so if a foreign investment makes the GDP higher, people tend to say that their economy is growing.
    BUT there could be much more unemployement
    and their local economy could be made dependent of a foreign one (which is never good i think)
    and their food supply could become dependent of foreign countries (which is the worst that could happen)
    and eventually politically they become dependent of a foreign one...
    and so on... it is a circle that is very difficult to break.
     
  16. Desertrat macrumors newbie

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    #16
    Overall, denjeff, I agree with your last post. Still, GDP--particularly on a per capita basis--is a measure of the well-being of a population in a nation. (Or, in a more local area, if "Domestic" is seen as applying to that local area.)

    E.g., a GDP of $500 per capita, to me, means that local folks are in deep doodoo for diet, medical care, basic transportation, etc.

    I note in passing that here in the U.S., more and more of our food is imported. This is particularly true of winter veggies and fruits.

    'Rat
     
  17. denjeff thread starter macrumors member

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    #17
    but in the USA food can be supplied by your own production, isn t it?

    tomorrow exam neurology... i ll post some more tomorrow.
     
  18. Frohickey macrumors 6502a

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    #18

    Waaaaah!!! The US is evil!!! Waaah!!!!!

    Could it be that because of the thugocracies, there is no incentive to develop the raw materials into other goods and services?

    Could it be that because of the thugocracy, there is no incentive but to emigrate to another country where your ambition and hard work would pay you instead of the thugs running the country?

    So, your solution would be to stop all travel and immigration.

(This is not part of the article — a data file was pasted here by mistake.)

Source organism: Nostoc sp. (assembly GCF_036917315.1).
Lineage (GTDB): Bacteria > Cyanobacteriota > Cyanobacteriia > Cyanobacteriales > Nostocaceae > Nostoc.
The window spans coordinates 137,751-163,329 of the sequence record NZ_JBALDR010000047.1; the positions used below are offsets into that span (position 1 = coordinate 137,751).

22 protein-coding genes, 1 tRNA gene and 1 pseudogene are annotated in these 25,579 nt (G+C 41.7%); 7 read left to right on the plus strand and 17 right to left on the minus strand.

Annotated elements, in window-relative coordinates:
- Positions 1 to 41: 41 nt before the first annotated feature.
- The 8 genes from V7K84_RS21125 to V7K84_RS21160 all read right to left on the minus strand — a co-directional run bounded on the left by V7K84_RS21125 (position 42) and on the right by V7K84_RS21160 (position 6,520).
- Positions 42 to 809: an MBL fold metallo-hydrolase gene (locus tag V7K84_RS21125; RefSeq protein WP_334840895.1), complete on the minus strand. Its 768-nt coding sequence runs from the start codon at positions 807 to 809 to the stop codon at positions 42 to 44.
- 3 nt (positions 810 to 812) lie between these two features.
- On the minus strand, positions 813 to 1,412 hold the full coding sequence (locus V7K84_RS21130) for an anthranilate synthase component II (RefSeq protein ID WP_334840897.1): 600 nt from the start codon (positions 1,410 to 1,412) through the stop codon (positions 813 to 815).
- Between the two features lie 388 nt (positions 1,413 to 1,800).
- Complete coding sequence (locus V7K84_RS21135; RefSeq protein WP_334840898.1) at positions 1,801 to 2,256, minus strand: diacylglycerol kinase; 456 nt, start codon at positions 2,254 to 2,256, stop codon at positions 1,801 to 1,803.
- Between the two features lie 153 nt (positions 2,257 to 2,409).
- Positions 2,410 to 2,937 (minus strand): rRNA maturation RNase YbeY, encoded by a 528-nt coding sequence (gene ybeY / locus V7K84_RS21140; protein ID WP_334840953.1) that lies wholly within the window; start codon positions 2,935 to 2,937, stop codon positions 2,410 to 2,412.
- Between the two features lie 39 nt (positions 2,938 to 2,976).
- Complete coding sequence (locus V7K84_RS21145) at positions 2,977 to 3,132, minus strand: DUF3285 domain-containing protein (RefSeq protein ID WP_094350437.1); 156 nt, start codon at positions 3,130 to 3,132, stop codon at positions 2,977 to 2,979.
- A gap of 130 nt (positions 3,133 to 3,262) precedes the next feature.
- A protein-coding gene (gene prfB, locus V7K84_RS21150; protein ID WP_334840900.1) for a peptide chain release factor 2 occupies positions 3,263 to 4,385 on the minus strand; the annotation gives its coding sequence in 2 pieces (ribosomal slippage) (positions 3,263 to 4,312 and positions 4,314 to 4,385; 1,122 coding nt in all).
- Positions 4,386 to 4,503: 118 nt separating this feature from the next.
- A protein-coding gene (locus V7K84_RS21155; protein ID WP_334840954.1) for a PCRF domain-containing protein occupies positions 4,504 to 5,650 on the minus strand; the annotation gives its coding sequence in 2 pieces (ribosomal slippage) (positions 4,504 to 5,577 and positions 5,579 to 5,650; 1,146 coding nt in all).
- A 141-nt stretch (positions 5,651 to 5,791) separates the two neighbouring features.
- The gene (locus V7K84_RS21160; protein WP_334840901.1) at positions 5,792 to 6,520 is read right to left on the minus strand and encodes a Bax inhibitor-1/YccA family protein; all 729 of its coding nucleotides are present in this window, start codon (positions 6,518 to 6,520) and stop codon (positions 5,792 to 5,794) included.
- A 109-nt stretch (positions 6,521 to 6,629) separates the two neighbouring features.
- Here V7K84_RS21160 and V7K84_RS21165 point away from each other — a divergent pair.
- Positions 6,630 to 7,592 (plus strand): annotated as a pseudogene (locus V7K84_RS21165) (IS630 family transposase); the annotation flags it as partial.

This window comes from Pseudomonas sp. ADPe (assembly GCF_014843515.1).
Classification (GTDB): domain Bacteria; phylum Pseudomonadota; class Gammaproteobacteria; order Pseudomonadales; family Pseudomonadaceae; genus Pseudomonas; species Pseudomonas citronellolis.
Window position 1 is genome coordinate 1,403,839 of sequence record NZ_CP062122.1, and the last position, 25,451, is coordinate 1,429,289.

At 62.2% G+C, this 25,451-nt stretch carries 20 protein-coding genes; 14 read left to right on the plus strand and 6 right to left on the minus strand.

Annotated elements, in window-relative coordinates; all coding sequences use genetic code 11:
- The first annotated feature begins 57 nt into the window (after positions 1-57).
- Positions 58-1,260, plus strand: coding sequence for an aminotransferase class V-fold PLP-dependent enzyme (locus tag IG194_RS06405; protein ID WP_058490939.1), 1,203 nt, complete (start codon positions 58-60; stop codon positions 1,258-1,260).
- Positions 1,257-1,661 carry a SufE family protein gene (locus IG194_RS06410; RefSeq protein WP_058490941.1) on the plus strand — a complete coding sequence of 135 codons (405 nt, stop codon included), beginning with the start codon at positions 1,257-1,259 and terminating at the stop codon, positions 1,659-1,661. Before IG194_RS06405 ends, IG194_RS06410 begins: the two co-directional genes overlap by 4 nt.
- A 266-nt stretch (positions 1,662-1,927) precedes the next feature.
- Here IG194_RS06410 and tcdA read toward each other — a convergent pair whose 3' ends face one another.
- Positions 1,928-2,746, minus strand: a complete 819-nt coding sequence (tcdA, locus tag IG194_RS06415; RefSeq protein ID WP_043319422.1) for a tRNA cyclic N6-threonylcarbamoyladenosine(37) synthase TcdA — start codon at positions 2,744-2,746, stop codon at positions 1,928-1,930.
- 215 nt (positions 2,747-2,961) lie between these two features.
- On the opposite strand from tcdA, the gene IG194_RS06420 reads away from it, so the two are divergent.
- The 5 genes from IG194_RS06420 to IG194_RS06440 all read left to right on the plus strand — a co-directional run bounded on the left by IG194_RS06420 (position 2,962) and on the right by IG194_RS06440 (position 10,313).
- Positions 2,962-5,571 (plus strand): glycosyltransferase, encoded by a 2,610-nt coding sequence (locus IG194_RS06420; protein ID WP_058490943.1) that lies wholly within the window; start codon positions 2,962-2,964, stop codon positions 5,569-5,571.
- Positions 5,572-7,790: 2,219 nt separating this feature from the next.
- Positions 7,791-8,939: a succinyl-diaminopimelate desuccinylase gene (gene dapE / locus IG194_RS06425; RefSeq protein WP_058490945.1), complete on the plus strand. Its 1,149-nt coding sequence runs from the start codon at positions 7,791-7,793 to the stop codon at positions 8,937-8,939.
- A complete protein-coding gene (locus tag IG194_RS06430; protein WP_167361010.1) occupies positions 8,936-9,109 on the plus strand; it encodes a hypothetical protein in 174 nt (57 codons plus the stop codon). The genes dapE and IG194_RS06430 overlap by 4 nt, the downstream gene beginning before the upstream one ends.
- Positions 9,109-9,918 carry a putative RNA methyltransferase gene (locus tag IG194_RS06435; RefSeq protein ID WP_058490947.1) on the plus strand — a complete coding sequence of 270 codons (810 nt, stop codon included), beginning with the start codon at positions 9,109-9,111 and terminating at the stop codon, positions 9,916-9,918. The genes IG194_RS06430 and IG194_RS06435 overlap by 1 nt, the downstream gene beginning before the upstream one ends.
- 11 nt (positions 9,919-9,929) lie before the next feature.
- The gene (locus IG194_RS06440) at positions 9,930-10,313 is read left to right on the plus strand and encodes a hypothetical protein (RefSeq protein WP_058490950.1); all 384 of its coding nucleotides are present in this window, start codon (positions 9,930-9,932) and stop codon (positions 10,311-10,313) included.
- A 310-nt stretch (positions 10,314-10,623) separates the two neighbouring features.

Stop all global trade.

    Is that what you are saying?

    :eek:
     
  19. pseudobrit macrumors 68040

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    #19
    C'mon now... be a little civil at least

    You're talking about the US when you say thugocracy, right? :eek:
     
  20. wwworry macrumors regular

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    #20
    The problem is that if all the people driving SUVs were driving minivans we would not have to import oil from Saudi Arabia.

    THe other thing is that the only free market energy solution I can think of is the move from whale blubber for lighting to oil. The next "solution" will not be so easy.
     
  21. Frohickey macrumors 6502a

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    #21
    There were no personal attacks in that post. :p

    As to the thugocracies, there is the perennial president-for-life governments in the middle east, the perennial party-for-life governments in the people's democratic republics in asia, and the perennial dictators in africa.
     
  22. Desertrat macrumors newbie

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    #22
    "The problem is that if all the people driving SUVs were driving minivans we would not have to import oil from Saudi Arabia."

    wwworry, I really have difficulty in believing that going from 20 mpg to 28 mpg for a small percentage of all passenger vehicles will reduce our oil consumption by eight percent.

    Whadda we got, some 250 million or so cars in the U.S.? SUVs represent some 30 million or so, with some of them being the smaller, fuel efficient versions. The monster-jobbers that get the deservedly bad rap just aren't that big a percentage of the total.

    And why should I not believe in marketplace and technological solutions? This is 2003, right? And what happened at Kitty Hawk, in 1903? And where were we landing in 1969?

    Fifty years ago, television just wasn't all that common. Today, we're seeing pictures from Mars. And, lordy, it wasn't all that long ago that the 386 chip was a breakthrough...

    'Rat